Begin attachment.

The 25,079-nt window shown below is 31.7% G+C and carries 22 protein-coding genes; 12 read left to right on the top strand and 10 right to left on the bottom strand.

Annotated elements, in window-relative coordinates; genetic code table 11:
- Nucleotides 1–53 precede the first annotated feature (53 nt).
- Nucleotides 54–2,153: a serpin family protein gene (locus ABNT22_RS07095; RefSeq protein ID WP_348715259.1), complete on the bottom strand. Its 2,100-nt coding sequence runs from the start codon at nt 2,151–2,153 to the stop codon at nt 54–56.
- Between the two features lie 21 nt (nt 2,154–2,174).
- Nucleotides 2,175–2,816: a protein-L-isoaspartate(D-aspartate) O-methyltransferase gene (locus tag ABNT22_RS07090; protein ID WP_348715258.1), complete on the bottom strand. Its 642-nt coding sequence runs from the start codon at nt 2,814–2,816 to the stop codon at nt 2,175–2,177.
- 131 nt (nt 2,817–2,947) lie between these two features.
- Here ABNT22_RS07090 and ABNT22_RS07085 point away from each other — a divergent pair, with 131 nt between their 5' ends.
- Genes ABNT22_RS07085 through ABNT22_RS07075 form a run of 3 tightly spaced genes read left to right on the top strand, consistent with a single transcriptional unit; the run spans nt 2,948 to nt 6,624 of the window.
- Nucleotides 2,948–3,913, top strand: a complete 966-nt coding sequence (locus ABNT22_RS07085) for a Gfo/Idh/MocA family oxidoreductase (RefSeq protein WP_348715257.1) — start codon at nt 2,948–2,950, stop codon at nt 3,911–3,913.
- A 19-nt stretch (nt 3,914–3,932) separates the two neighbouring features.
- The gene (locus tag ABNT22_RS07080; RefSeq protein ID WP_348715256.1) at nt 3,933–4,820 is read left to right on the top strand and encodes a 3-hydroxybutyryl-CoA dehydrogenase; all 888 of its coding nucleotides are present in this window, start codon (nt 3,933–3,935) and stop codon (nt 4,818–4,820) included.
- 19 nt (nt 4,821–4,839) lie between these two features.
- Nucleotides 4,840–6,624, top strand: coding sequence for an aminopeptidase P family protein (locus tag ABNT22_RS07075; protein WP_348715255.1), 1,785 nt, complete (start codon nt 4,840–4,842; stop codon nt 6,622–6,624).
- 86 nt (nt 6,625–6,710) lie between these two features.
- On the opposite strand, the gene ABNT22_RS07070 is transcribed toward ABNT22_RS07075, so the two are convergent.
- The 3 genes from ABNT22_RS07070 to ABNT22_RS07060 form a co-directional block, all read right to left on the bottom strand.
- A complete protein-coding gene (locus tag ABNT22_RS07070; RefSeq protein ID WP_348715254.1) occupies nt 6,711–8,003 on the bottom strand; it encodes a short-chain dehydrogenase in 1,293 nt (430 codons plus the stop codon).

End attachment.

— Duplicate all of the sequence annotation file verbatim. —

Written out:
The 25,079-nt window shown below is 31.7% G+C and carries 22 protein-coding genes; 12 read left to right on the top strand and 10 right to left on the bottom strand.

Annotated elements, in window-relative coordinates; genetic code table 11:
- Nucleotides 1–53 precede the first annotated feature (53 nt).
- Nucleotides 54–2,153: a serpin family protein gene (locus ABNT22_RS07095; RefSeq protein ID WP_348715259.1), complete on the bottom strand. Its 2,100-nt coding sequence runs from the start codon at nt 2,151–2,153 to the stop codon at nt 54–56.
- Between the two features lie 21 nt (nt 2,154–2,174).
- Nucleotides 2,175–2,816: a protein-L-isoaspartate(D-aspartate) O-methyltransferase gene (locus tag ABNT22_RS07090; protein ID WP_348715258.1), complete on the bottom strand. Its 642-nt coding sequence runs from the start codon at nt 2,814–2,816 to the stop codon at nt 2,175–2,177.
- 131 nt (nt 2,817–2,947) lie between these two features.
- Here ABNT22_RS07090 and ABNT22_RS07085 point away from each other — a divergent pair, with 131 nt between their 5' ends.
- Genes ABNT22_RS07085 through ABNT22_RS07075 form a run of 3 tightly spaced genes read left to right on the top strand, consistent with a single transcriptional unit; the run spans nt 2,948 to nt 6,624 of the window.
- Nucleotides 2,948–3,913, top strand: a complete 966-nt coding sequence (locus ABNT22_RS07085) for a Gfo/Idh/MocA family oxidoreductase (RefSeq protein WP_348715257.1) — start codon at nt 2,948–2,950, stop codon at nt 3,911–3,913.
- A 19-nt stretch (nt 3,914–3,932) separates the two neighbouring features.
- The gene (locus tag ABNT22_RS07080; RefSeq protein ID WP_348715256.1) at nt 3,933–4,820 is read left to right on the top strand and encodes a 3-hydroxybutyryl-CoA dehydrogenase; all 888 of its coding nucleotides are present in this window, start codon (nt 3,933–3,935) and stop codon (nt 4,818–4,820) included.
- 19 nt (nt 4,821–4,839) lie between these two features.
- Nucleotides 4,840–6,624, top strand: coding sequence for an aminopeptidase P family protein (locus tag ABNT22_RS07075; protein WP_348715255.1), 1,785 nt, complete (start codon nt 4,840–4,842; stop codon nt 6,622–6,624).
- 86 nt (nt 6,625–6,710) lie between these two features.
- On the opposite strand, the gene ABNT22_RS07070 is transcribed toward ABNT22_RS07075, so the two are convergent.
- The 3 genes from ABNT22_RS07070 to ABNT22_RS07060 form a co-directional block, all read right to left on the bottom strand.
- A complete protein-coding gene (locus tag ABNT22_RS07070; RefSeq protein ID WP_348715254.1) occupies nt 6,711–8,003 on the bottom strand; it encodes a short-chain dehydrogenase in 1,293 nt (430 codons plus the stop codon).